An Australian family court's directive to two girls visit their father has drawn widespread flak as the man had been convicted of in 2007 of three child pornography offences including filming images on his computer. He will remain on the sexual offenders register for at least another year.
However, a family court judge in Hobart, capital of Tasmania, has ruled that the girls, aged eight and 10, must visit their father every second weekend provided another adult is present in the home overnight.
Also, as per the ruling, there needs to be a lock on the girls' bedroom door as the "father acts impulsively from time to time and that the children need some protection from him, especially at night".
The court had heard the man posed little danger to his daughters when they were awake and alert, but that the girls were more vulnerable after dark.
"At night, when they were asleep or partly asleep and not aware of each other's whereabouts, they would be less secure," a family counsellor said.
The court heard the man had once invited his eldest daughter into his bed and demonstrated "inappropriate" affection.
The girl has told a counsellor she is afraid to be around her father. Interestingly, the judge himself said he was "far from convinced" the man was not a threat to his daughters.
But why endanger the girls then? Well, it is in the best interests of the girls, that they spend time with their father, the judge maintained.
Former magistrate Barbara Holborow is upset by the decision and says one of the girls said she did not want to visit her father.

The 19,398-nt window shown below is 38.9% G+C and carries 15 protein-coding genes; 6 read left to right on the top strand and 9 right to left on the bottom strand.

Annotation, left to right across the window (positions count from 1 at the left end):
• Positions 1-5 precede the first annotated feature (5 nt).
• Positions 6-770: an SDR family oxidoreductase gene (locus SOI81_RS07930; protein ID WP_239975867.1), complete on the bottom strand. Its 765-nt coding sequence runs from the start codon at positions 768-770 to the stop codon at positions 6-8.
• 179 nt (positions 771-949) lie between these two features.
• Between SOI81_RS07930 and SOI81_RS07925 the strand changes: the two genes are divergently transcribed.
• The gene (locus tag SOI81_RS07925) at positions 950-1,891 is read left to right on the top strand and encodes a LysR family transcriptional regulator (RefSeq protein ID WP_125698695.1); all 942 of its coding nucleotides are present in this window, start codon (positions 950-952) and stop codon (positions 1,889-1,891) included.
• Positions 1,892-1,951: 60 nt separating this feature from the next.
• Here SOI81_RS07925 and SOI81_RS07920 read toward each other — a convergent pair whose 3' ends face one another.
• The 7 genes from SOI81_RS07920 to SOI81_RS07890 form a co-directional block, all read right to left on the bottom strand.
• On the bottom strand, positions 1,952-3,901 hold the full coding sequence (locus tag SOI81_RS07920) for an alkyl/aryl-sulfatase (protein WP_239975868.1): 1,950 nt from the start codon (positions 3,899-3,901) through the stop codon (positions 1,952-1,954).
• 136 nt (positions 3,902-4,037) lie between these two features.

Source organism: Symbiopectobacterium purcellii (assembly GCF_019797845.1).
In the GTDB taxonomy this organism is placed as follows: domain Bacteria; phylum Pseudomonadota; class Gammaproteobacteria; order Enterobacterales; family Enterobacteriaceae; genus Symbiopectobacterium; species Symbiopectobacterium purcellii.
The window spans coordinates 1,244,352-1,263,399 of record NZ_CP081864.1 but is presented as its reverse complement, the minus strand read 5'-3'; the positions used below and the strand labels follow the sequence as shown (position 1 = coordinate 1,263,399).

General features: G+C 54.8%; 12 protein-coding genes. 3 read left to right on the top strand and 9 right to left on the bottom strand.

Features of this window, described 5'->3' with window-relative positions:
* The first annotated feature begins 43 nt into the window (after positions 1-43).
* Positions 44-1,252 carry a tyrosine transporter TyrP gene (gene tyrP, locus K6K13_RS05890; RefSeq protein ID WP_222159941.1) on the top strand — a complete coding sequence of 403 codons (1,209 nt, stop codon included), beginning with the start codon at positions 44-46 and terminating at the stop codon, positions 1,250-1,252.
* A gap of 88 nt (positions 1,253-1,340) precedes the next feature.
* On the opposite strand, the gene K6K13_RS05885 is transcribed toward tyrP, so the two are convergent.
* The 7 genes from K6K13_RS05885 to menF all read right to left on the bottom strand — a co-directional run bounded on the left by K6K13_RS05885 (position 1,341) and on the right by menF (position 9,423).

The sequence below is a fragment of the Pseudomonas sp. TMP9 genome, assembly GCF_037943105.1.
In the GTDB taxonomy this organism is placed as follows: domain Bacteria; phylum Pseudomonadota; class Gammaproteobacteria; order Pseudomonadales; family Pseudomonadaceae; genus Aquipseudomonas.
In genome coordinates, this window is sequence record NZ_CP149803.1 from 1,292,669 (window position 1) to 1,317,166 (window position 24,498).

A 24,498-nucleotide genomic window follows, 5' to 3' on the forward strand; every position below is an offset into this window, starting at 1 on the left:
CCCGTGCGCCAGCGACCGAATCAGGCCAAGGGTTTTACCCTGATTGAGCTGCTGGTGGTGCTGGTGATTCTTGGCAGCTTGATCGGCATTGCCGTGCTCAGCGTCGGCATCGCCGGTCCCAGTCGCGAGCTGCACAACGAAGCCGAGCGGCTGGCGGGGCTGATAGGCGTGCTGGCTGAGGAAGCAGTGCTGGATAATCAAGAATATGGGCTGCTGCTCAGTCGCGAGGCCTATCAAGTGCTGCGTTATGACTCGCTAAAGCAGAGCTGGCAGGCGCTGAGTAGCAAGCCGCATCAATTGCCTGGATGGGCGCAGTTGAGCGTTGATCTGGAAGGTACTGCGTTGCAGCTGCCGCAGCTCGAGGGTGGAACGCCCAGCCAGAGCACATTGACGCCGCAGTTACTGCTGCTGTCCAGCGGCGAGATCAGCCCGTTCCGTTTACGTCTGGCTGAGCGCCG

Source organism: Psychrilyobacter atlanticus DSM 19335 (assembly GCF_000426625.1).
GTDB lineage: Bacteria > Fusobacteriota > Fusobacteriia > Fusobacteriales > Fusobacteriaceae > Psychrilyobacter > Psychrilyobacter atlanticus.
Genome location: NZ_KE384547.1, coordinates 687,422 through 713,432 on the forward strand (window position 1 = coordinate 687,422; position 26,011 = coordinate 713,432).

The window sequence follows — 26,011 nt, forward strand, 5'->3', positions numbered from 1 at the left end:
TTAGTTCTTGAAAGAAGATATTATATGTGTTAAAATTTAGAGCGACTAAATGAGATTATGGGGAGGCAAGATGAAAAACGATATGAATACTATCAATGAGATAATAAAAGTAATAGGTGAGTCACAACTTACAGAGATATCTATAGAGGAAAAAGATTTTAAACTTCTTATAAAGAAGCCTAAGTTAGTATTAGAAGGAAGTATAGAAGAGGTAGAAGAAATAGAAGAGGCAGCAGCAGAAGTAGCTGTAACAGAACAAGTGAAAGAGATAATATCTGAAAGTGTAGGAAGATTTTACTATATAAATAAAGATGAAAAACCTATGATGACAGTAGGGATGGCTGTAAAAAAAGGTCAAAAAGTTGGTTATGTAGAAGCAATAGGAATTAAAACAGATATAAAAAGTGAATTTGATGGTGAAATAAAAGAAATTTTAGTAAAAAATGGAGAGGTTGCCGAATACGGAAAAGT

"That view should be respected, no matter what the age of the child," Ms Holborow told ABC News. "And unless you're doing that, you cannot say it is in the best interests of the child.
"She doesn't want to be there. That's in her best interests. Don't let her go. If she doesn't go, unless another adult is accompanying the other child, she shouldn't go either."
Ms Holborow says it is not enough for the judge to place conditions on the visit and think nothing untoward will happen.
"My goodness it's not as simple as that," she said.
"As for the children staying over there? No. School holidays? No. Visits? Yes - a trip to the zoo or to some other entertainment, but never sleeping over at this stage of their lives."
Ms Holborow says she hopes the decision does not set a precedent and that legislation is not necessary to stop similar decisions in future.
John Abbott from the fathers' rights group Blackshirts says the court has taken all precautions to protect the children.
"What we have here is a situation where there's no real allegation that the court has found against the father molesting his own children," he said.
"And we have to keep in mind that alienating children from parents is a very serious matter."